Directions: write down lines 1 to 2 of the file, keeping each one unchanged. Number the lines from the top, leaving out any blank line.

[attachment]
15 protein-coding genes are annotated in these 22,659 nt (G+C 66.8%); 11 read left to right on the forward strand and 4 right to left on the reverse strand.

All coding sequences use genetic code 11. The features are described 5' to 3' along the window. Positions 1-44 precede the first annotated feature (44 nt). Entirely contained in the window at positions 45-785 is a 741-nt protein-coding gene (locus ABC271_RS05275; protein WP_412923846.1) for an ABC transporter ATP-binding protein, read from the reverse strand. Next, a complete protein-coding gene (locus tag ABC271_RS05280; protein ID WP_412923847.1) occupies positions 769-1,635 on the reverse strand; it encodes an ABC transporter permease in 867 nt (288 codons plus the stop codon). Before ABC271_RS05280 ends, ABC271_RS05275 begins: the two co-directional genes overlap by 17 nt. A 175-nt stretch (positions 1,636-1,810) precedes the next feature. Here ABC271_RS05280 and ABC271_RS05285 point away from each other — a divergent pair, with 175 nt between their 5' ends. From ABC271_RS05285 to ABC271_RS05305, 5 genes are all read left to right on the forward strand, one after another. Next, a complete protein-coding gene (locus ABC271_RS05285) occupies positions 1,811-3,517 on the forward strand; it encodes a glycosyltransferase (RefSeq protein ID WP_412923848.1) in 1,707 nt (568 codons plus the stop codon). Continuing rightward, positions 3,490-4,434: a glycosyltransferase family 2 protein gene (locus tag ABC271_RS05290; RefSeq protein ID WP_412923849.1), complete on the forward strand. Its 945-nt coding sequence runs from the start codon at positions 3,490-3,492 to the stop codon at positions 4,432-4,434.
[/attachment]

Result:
15 protein-coding genes are annotated in these 22,659 nt (G+C 66.8%); 11 read left to right on the forward strand and 4 right to left on the reverse strand.

All coding sequences use genetic code 11. The features are described 5' to 3' along the window. Positions 1-44 precede the first annotated feature (44 nt). Entirely contained in the window at positions 45-785 is a 741-nt protein-coding gene (locus ABC271_RS05275; protein WP_412923846.1) for an ABC transporter ATP-binding protein, read from the reverse strand. Next, a complete protein-coding gene (locus tag ABC271_RS05280; protein ID WP_412923847.1) occupies positions 769-1,635 on the reverse strand; it encodes an ABC transporter permease in 867 nt (288 codons plus the stop codon). Before ABC271_RS05280 ends, ABC271_RS05275 begins: the two co-directional genes overlap by 17 nt. A 175-nt stretch (positions 1,636-1,810) precedes the next feature. Here ABC271_RS05280 and ABC271_RS05285 point away from each other — a divergent pair, with 175 nt between their 5' ends. From ABC271_RS05285 to ABC271_RS05305, 5 genes are all read left to right on the forward strand, one after another. Next, a complete protein-coding gene (locus ABC271_RS05285) occupies positions 1,811-3,517 on the forward strand; it encodes a glycosyltransferase (RefSeq protein ID WP_412923848.1) in 1,707 nt (568 codons plus the stop codon). Continuing rightward, positions 3,490-4,434: a glycosyltransferase family 2 protein gene (locus tag ABC271_RS05290; RefSeq protein ID WP_412923849.1), complete on the forward strand. Its 945-nt coding sequence runs from the start codon at positions 3,490-3,492 to the stop codon at positions 4,432-4,434.